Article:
FDI flows from Europe have been shrinking significantly in the last three quarters up to March 2014, while flows from Asia – mostly China – picked up to high levels during the same period

Figure 2 shows that FDI flows from Europe have been shrinking significantly in the last three quarters up to March 2014. This occurred probably in anticipation of escalating tensions, and speeded up during the first quarter of 2014, when the first wave of sanctions was agreed.

More interestingly, FDI flows from Asia – mostly China – picked up to high levels during the same period and literally exploded in the first quarter of 2014. During the first three months of 2014, European net FDI inflows to Russia amounted to 2.9 USD billion (2 billion of which coming from the euro area), i.e. down 63% year on year. Asian net FDI flows to Russia were instead 1.2 USD billion (1 billion of which coming from China), i.e. up 560% year on year.

This is not the only sign suggesting that Russia might have been re-orienting the geography of its capital flows over the latest months (something I already looked at here). Figure 4 shows the amount of loans to Russia non-financial corporations and households from foreign lenders, over the period 2007-2014Q1. These are net loans (i.e. disbursement net of repayments) so they can be taken as a proxy of the new lending.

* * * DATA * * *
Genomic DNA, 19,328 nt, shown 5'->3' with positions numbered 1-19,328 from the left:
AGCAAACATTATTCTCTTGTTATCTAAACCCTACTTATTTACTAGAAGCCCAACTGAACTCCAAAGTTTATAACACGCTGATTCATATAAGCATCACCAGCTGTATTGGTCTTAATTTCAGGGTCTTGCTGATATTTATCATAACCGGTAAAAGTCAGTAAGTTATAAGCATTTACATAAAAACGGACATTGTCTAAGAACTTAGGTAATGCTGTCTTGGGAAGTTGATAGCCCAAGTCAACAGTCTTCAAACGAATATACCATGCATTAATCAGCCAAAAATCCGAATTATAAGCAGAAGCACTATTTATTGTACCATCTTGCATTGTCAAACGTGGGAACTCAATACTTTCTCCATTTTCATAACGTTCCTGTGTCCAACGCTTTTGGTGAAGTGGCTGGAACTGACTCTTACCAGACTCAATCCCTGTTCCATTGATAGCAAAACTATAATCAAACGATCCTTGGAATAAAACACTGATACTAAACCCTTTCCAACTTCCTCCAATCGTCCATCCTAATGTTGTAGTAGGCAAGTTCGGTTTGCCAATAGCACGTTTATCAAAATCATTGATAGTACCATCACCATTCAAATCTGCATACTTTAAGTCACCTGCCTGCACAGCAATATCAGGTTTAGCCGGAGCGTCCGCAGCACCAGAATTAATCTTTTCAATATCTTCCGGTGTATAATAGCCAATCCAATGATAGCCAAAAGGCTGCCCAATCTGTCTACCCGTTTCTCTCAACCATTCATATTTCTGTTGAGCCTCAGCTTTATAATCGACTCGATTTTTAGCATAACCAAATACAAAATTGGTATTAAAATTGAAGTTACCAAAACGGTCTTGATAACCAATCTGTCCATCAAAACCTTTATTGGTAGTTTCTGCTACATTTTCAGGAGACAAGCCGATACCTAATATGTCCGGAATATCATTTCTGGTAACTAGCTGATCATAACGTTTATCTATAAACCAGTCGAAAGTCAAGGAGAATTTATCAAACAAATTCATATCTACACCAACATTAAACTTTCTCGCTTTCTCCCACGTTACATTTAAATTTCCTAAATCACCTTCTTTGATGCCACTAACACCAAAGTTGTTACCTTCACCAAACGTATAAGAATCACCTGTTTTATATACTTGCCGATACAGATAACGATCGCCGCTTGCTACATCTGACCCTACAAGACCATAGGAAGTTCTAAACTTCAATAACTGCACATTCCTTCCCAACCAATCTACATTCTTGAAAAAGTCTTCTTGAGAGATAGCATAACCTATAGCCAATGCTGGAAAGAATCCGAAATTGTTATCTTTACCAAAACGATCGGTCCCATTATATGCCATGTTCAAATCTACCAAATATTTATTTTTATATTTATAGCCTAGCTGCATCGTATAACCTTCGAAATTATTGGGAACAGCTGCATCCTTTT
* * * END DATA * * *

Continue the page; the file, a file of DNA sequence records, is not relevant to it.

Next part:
The data for the first quarter of 2014 is not properly comparable with the previous – annual – points, but it is nevertheless striking. It shows the expected negative net new lending by European lenders and the – less expected – positive and big net new lending by Chinese lenders. As a comparison, China net new lending to Russian NFCs and Households was 13 USD billion for the sole first quarter of 2014, compared to 7.5 USD billions for the entire 2013.